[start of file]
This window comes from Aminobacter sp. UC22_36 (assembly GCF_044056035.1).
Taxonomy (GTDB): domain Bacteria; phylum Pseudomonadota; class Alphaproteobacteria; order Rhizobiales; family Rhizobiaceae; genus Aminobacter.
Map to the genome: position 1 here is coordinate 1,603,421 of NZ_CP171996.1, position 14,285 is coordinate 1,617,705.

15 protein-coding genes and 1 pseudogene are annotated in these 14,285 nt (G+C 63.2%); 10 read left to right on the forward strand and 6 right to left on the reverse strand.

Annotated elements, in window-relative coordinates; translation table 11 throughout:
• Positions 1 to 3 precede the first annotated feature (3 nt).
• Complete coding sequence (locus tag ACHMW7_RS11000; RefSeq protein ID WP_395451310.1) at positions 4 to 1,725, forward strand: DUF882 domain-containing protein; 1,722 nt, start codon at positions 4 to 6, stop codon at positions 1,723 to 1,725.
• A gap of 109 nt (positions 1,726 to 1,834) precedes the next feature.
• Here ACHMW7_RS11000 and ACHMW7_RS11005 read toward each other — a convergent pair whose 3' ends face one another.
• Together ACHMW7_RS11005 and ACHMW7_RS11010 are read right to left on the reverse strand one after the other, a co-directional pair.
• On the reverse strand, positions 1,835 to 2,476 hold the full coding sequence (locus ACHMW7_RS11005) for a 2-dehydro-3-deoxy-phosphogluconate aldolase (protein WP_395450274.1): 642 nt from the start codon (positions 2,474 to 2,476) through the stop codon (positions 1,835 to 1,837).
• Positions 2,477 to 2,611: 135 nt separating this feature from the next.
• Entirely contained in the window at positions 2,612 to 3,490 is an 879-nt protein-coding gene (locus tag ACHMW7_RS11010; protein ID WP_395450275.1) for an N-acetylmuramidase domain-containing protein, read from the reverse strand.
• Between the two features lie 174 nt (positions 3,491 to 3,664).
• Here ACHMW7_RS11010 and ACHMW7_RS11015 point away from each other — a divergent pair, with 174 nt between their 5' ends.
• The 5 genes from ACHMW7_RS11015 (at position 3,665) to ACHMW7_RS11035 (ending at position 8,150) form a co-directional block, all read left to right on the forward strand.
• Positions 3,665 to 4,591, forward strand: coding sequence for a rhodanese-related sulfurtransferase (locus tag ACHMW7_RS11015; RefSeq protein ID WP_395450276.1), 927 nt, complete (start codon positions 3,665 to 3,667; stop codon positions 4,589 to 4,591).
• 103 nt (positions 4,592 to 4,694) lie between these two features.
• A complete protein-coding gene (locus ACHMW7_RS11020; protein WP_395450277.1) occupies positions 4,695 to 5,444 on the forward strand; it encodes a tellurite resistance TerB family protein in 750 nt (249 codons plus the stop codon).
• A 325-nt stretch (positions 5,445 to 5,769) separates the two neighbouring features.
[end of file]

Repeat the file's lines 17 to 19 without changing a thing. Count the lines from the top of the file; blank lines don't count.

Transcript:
• Positions 3,665 to 4,591, forward strand: coding sequence for a rhodanese-related sulfurtransferase (locus tag ACHMW7_RS11015; RefSeq protein ID WP_395450276.1), 927 nt, complete (start codon positions 3,665 to 3,667; stop codon positions 4,589 to 4,591).
• 103 nt (positions 4,592 to 4,694) lie between these two features.
• A complete protein-coding gene (locus ACHMW7_RS11020; protein WP_395450277.1) occupies positions 4,695 to 5,444 on the forward strand; it encodes a tellurite resistance TerB family protein in 750 nt (249 codons plus the stop codon).